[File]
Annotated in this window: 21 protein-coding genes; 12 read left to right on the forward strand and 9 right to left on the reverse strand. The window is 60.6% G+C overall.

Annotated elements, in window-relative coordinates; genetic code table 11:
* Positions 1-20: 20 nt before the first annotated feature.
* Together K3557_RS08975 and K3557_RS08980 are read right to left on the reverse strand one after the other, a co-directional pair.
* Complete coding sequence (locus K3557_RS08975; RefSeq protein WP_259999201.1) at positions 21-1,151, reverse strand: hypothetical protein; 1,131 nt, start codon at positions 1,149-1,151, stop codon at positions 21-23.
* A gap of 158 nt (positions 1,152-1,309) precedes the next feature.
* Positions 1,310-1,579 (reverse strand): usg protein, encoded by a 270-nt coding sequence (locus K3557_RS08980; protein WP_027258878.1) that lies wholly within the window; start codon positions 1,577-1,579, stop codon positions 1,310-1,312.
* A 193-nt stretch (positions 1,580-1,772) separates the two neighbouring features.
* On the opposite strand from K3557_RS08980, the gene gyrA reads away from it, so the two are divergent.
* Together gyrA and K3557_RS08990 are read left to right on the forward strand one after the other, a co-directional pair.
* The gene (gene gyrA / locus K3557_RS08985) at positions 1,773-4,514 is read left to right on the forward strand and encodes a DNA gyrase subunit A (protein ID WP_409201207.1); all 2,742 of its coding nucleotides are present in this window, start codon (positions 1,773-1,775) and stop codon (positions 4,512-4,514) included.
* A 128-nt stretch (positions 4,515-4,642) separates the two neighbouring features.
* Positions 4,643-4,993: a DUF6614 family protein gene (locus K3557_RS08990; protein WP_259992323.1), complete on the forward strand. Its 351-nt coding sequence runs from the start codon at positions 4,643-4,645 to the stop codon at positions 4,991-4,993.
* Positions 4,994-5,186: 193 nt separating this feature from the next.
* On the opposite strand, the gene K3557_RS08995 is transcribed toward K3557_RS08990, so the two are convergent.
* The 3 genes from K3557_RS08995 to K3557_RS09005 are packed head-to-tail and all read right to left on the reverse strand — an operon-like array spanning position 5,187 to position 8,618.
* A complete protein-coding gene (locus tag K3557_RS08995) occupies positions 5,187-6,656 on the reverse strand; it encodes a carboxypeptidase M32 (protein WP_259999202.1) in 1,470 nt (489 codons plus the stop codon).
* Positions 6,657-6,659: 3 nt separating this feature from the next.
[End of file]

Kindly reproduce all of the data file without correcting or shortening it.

Annotated in this window: 21 protein-coding genes; 12 read left to right on the forward strand and 9 right to left on the reverse strand. The window is 60.6% G+C overall.

Annotated elements, in window-relative coordinates; genetic code table 11:
* Positions 1-20: 20 nt before the first annotated feature.
* Together K3557_RS08975 and K3557_RS08980 are read right to left on the reverse strand one after the other, a co-directional pair.
* Complete coding sequence (locus K3557_RS08975; RefSeq protein WP_259999201.1) at positions 21-1,151, reverse strand: hypothetical protein; 1,131 nt, start codon at positions 1,149-1,151, stop codon at positions 21-23.
* A gap of 158 nt (positions 1,152-1,309) precedes the next feature.
* Positions 1,310-1,579 (reverse strand): usg protein, encoded by a 270-nt coding sequence (locus K3557_RS08980; protein WP_027258878.1) that lies wholly within the window; start codon positions 1,577-1,579, stop codon positions 1,310-1,312.
* A 193-nt stretch (positions 1,580-1,772) separates the two neighbouring features.
* On the opposite strand from K3557_RS08980, the gene gyrA reads away from it, so the two are divergent.
* Together gyrA and K3557_RS08990 are read left to right on the forward strand one after the other, a co-directional pair.
* The gene (gene gyrA / locus K3557_RS08985) at positions 1,773-4,514 is read left to right on the forward strand and encodes a DNA gyrase subunit A (protein ID WP_409201207.1); all 2,742 of its coding nucleotides are present in this window, start codon (positions 1,773-1,775) and stop codon (positions 4,512-4,514) included.
* A 128-nt stretch (positions 4,515-4,642) separates the two neighbouring features.
* Positions 4,643-4,993: a DUF6614 family protein gene (locus K3557_RS08990; protein WP_259992323.1), complete on the forward strand. Its 351-nt coding sequence runs from the start codon at positions 4,643-4,645 to the stop codon at positions 4,991-4,993.
* Positions 4,994-5,186: 193 nt separating this feature from the next.
* On the opposite strand, the gene K3557_RS08995 is transcribed toward K3557_RS08990, so the two are convergent.
* The 3 genes from K3557_RS08995 to K3557_RS09005 are packed head-to-tail and all read right to left on the reverse strand — an operon-like array spanning position 5,187 to position 8,618.
* A complete protein-coding gene (locus tag K3557_RS08995) occupies positions 5,187-6,656 on the reverse strand; it encodes a carboxypeptidase M32 (protein WP_259999202.1) in 1,470 nt (489 codons plus the stop codon).
* Positions 6,657-6,659: 3 nt separating this feature from the next.